Posted on 05/11/2018, in Cases, Dorian Harris and tagged , , , . Bookmark the permalink. 13 Comments.

  1. I hope that Anwar guy gets the book thrown at him. Sure, no one should steal anything, but that shouldn’t be some kind of makeshift “death sentence” on the clerk’s part.

    Liked by 4 people

    • Osprey,

      Liked by 3 people

      • Thanks! I know it’s still early given all the legal red tape going on in this case, but that was extremely egregious on that store clerk’s part. There better be justice.

        Liked by 3 people

        • Osprey,
          There are already defenses being raised in this case, just like the Jeffery Zeigler case. For some strange reason, there are people who think that a weapon intended to take human life, can be used to scare Black teens AFTER the incident was over. That belief has to be rooted in an ideology of dehumanizing Blacks.

          Liked by 2 people

          • Gotcha. I really like how you’re able to connect various cases together. You’ve certainly done your homework. I’ve certainly noticed that mindset with the whole guns as intimidation issue when it comes to the Black community. You’re right about that, and I’ll also add to your comment by the abuse and double standards of the 2nd Amendment. That ideology of dehumanizing Blacks let alone any ethnic minority group is coalescent with guns and who owns them. Cases in point: The reaction to Nat Turner’s Rebellion and when the Black Panthers did their protest in California which led to gun control laws against minorities that was bankrolled by the NRA and signed by then-Governor Ronald Reagan. If only people can be treated equally despite the melanin on people’s skin.


          • Osprey,
            I don’t know why, but Word Press put your comment in the spam folder. I just discovered it today, as I usually do admin maintenance on weekends. So, it’s now out of spam and approved. 🙂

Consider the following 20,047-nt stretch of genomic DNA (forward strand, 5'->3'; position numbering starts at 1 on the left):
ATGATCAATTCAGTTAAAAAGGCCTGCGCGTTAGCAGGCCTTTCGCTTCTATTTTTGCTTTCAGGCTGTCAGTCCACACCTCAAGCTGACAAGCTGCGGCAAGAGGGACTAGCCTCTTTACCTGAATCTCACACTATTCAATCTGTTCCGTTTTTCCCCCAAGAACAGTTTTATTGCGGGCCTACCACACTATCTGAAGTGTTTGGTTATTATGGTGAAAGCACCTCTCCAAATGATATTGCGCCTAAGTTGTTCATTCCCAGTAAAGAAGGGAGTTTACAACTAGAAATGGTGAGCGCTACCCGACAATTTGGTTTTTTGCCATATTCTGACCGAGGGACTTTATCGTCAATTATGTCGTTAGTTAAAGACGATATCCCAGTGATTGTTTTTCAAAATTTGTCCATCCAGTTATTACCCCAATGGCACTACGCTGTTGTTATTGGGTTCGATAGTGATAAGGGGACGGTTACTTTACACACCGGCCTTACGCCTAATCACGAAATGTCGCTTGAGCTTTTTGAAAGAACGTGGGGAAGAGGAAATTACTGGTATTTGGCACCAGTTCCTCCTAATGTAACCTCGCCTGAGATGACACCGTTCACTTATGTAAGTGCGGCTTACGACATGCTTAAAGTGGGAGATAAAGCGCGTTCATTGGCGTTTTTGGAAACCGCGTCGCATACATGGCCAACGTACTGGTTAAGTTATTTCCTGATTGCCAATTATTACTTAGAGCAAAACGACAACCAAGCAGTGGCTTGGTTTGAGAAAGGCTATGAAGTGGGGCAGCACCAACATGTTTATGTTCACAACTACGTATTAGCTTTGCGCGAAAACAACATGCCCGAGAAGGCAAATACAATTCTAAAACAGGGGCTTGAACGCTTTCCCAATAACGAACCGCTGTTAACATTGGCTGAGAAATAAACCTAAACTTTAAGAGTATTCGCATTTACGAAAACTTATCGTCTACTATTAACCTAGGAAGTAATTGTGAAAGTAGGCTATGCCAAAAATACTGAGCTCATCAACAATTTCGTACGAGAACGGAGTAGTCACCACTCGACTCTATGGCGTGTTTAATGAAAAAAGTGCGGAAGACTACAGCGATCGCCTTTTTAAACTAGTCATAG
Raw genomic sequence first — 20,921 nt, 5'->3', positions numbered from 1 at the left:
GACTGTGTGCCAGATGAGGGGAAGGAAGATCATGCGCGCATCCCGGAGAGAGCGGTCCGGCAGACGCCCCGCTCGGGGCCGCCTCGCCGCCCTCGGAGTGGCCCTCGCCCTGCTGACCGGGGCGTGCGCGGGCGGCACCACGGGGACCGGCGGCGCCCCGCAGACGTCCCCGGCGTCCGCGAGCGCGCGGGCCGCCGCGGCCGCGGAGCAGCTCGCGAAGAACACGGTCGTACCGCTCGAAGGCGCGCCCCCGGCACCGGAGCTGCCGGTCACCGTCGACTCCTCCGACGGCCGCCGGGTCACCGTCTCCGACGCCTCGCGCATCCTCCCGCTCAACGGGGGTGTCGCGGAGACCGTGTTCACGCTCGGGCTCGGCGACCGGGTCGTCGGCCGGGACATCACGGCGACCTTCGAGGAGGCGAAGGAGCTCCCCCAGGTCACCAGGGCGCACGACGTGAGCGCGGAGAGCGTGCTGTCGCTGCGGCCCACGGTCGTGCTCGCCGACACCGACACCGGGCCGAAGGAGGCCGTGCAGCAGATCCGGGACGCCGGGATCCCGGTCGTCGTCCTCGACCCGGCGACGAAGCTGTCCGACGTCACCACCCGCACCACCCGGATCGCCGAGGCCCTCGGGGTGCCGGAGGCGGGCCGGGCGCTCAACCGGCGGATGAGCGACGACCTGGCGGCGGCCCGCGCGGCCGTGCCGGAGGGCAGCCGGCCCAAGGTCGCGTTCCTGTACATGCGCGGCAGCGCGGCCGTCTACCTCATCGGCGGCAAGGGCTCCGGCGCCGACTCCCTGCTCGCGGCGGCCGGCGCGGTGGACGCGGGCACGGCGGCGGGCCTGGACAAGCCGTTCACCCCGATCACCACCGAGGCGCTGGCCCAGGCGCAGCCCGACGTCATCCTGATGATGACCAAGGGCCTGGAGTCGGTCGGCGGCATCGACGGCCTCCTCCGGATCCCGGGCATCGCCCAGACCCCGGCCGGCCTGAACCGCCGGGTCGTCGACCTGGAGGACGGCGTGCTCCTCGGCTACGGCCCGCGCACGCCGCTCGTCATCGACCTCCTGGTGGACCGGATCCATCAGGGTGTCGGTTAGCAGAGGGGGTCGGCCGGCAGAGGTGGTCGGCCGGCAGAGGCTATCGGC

Yes, the treatment of people equally, by the same set of rules regardless of their skin color, gender, or sexual preference, is a constitutional right.

            Liked by 1 person

          • Oh no. I can’t believe it ended up in spam. At least it’s back up.

            Yes, and I wish people would utilize that kind of equality all around.


  2. yea…let’s just let everyone open carry..this is the crap that will happen on every street corner soon. I am so SICK of gun rights advocates.

    Liked by 2 people

    • Suze,
      It really is something. Along with being sick of gun rights advocates, I’m sick of hypocritical people who think the death penalty is appropriate for misdemeanor crimes while arguing the “rule of law” out of the other side of their mouths.

      Liked by 2 people

  3. Over a bottle of anything, it was wrong to chase him out of the store with a gun. This was murder. That was so inhumane. My gawd what message are we sending when a bottle of drink has more value than a human life.


    • Mindyme,
      It upsets me that Anwar thought he could shoot at a human being and not call the police. Maybe he didn’t call because he knew that once he left the store, he had no right to follow and shoot.


  4. The penalty for petty theft is not death. Not in America. Not yet.